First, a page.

> > https://gitlab.alpinelinux.org/alpine/aports/issues/10960 regarding
> > readdir results from SMB/NFS shares with musl libc.
> >
> > After a good deal of analysis, we determined the root cause to be that
> > the second and subsequent calls to getdents64 are dropping/skipping
> > direntries (that have not yet been deleted) when some entries were
> > deleted following the previous call. The issue appears to happen only
> > when the buffer size passed to getdents64 is below some threshold
> > greater than 2k (the size musl uses) but less than 32k (the size glibc
> > uses, with which we were unable to reproduce the issue).
> 
> >From the Gitlab issue:
> 
>   while ((dp = readdir(dir)) != NULL) {
>       unlink(dp->d_name);
>       ++file_cnt;
>   }
> 
> I'm not sure that this is valid code to delete the contents of a
> directory.  It's true that POSIX says this:

I think it is.

> | If a file is removed from or added to the directory after the most
> | recent call to opendir() or rewinddir(), whether a subsequent call
> | to readdir() returns an entry for that file is unspecified.
                                  ^^^^^^^^^^^^^

POSIX only allows both behaviors (showing or not showing) the entry
that was deleted. It does not allow deletion of one entry to cause
other entries not to be seen.

> But many file systems simply provide not the necessary on-disk data
> structures which are need to ensure stable iteration in the face of
> modification of the directory.  There are hacks, of course, such as
> compacting the on-disk directory only on file creation, which solves
> the file removal case.
> 
> For deleting an entire directory, that is not really a problem because
> you can stick another loop around this while loop which re-reads the
> directory after rewinddir.  Eventually, it will become empty.

This is still a serious problem and affects usage other than deletion
of an entire directory.

Rich

^ permalink raw reply	[flat|nested] 4+ messages in thread

* Re: [musl] getdents64 lost direntries with SMB/NFS and buffer size < unknown threshold
  2019-11-20 20:59   ` Rich Felker
@ 2019-11-21 17:54     ` Theodore Y. Ts'o
  0 siblings, 0 replies; 4+ messages in thread
From: Theodore Y. Ts'o @ 2019-11-21 17:54 UTC (permalink / raw)
  To: Rich Felker
  Cc: Florian Weimer, linux-fsdevel, musl, linux-kernel, linux-nfs, linux-cifs

On Wed, Nov 20, 2019 at 03:59:13PM -0500, Rich Felker wrote:
> 
> POSIX only allows both behaviors (showing or not showing) the entry
> that was deleted. It does not allow deletion of one entry to cause
> other entries not to be seen.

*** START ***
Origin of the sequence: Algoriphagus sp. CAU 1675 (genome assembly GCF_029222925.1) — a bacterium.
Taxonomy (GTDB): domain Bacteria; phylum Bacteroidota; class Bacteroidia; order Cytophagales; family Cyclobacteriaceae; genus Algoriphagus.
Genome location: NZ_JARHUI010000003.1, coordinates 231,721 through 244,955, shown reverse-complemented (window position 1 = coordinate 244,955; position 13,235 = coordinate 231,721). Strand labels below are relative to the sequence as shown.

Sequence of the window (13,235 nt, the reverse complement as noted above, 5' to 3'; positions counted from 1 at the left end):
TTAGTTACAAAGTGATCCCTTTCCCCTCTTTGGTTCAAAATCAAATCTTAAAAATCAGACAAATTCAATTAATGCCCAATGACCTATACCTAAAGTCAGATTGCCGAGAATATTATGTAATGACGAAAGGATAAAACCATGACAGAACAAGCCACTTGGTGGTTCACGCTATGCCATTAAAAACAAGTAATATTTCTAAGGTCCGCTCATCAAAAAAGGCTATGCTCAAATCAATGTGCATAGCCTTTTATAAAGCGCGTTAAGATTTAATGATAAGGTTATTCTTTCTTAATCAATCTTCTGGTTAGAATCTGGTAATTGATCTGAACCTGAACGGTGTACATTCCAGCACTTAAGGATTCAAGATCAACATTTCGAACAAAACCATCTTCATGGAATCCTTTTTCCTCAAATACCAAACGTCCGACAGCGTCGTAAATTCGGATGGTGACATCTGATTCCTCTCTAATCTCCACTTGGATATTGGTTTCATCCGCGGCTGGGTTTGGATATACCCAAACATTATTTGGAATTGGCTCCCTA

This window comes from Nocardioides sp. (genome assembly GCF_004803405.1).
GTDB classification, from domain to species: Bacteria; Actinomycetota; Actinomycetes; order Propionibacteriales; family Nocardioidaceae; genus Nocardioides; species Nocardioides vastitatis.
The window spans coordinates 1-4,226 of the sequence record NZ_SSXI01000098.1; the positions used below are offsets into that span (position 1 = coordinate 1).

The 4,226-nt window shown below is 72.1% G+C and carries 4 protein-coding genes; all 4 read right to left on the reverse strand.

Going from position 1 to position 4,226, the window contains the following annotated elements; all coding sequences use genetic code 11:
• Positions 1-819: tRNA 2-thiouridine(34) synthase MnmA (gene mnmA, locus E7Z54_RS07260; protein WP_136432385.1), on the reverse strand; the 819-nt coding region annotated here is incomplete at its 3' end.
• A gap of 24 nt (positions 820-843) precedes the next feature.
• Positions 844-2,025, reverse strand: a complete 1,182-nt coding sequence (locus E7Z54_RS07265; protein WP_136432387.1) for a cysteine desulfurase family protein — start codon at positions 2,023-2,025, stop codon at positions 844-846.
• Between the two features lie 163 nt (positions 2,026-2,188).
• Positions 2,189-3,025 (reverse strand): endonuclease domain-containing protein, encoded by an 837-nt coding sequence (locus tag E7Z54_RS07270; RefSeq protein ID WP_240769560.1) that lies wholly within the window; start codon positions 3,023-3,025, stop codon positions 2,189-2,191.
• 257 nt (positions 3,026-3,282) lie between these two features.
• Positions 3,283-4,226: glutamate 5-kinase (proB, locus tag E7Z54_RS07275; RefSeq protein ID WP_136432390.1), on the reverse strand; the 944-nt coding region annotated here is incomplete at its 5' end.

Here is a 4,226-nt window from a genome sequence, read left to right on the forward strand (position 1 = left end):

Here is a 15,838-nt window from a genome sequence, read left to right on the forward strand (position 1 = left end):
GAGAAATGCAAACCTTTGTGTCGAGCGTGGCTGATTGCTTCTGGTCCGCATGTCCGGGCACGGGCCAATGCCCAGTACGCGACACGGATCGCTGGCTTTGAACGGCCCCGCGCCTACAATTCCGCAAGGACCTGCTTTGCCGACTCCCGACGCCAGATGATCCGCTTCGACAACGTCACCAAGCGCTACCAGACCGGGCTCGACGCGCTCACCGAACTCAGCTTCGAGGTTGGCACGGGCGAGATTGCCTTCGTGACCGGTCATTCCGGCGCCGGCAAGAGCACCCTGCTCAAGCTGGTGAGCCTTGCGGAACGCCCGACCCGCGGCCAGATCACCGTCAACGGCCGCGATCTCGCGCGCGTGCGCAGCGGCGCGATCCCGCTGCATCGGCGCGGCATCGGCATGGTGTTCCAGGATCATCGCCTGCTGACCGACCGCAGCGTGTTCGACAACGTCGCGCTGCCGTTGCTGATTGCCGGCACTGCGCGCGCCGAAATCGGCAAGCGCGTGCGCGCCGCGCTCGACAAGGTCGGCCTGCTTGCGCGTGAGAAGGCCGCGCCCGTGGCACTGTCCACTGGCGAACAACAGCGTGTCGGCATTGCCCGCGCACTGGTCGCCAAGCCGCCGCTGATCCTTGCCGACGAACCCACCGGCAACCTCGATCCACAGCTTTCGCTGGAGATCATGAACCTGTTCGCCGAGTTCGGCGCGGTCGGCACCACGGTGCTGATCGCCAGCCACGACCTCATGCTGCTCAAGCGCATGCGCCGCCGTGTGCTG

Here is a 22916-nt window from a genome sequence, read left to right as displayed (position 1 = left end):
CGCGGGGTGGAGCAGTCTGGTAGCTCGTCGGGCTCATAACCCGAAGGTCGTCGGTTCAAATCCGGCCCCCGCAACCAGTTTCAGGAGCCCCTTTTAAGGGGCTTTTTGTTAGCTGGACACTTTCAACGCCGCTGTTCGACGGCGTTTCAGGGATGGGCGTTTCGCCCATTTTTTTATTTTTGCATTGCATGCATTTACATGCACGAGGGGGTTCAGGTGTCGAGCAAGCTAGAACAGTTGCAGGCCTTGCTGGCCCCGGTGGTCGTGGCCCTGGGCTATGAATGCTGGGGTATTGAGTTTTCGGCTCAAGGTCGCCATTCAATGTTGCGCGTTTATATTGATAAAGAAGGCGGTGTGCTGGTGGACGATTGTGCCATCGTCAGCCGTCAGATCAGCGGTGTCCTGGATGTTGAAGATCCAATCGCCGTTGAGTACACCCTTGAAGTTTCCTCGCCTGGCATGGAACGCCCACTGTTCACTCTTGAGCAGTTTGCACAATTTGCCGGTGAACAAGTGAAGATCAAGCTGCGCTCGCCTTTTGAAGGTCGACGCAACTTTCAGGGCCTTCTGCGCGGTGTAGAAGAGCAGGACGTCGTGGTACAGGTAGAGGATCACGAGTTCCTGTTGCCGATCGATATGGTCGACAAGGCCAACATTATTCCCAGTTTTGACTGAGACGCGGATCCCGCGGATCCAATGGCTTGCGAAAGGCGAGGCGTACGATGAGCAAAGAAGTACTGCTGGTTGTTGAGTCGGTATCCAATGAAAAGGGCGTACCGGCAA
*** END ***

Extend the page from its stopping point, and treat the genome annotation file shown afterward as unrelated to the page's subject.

Agreed, but POSIX requires this of *readdir*.  POSIX says nothing
about getdents64(2), which is Linux's internal implementation which is
exposed to a libc.

So we would need to see what is exactly going on at the interfaces
between the VFS and libc, the nfs client code and the VFS, the nfs
client code and the nfs server, and possibly the behavior of the nfs
server.

First of all.... you can't reproduce this on anything other than with
NFS, correct?  That is, does it show up if you are using ext4, xfs,
btrfs, etc.?

Secondly, have you tried this on more than one NFS server
implementation?

Finally, can you capture strace logs and tcpdump logs of the
communication between the NFS client and server code?

> > But many file systems simply provide not the necessary on-disk data
> > structures which are need to ensure stable iteration in the face of
> > modification of the directory.  There are hacks, of course, such as
> > compacting the on-disk directory only on file creation, which solves
> > the file removal case.

Oh, that's not the worst of it.  You have to do a lot more if the file
system needs to support telldir/seekdir, and if you want to export the
file system over NFS.  If you are using anything other than a linear
linked list implementation for your directory, you have to really turn
sommersaults to make sure things work (and work efficiently) in the
face of, say, node splits of you are using some kind of tree structure
for your directory.

Most file systems do get this right, at least if they hope to be
safely able to be exportable via NFS, or via CIFS using Samba.

       	       	  	     	      	 - Ted

^ permalink raw reply	[flat|nested] 4+ messages in thread

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2019-11-20  0:15 getdents64 lost direntries with SMB/NFS and buffer size < unknown threshold Rich Felker
2019-11-20 19:57 ` [musl] " Florian Weimer
2019-11-20 20:59   ` Rich Felker
2019-11-21 17:54     ` Theodore Y. Ts'o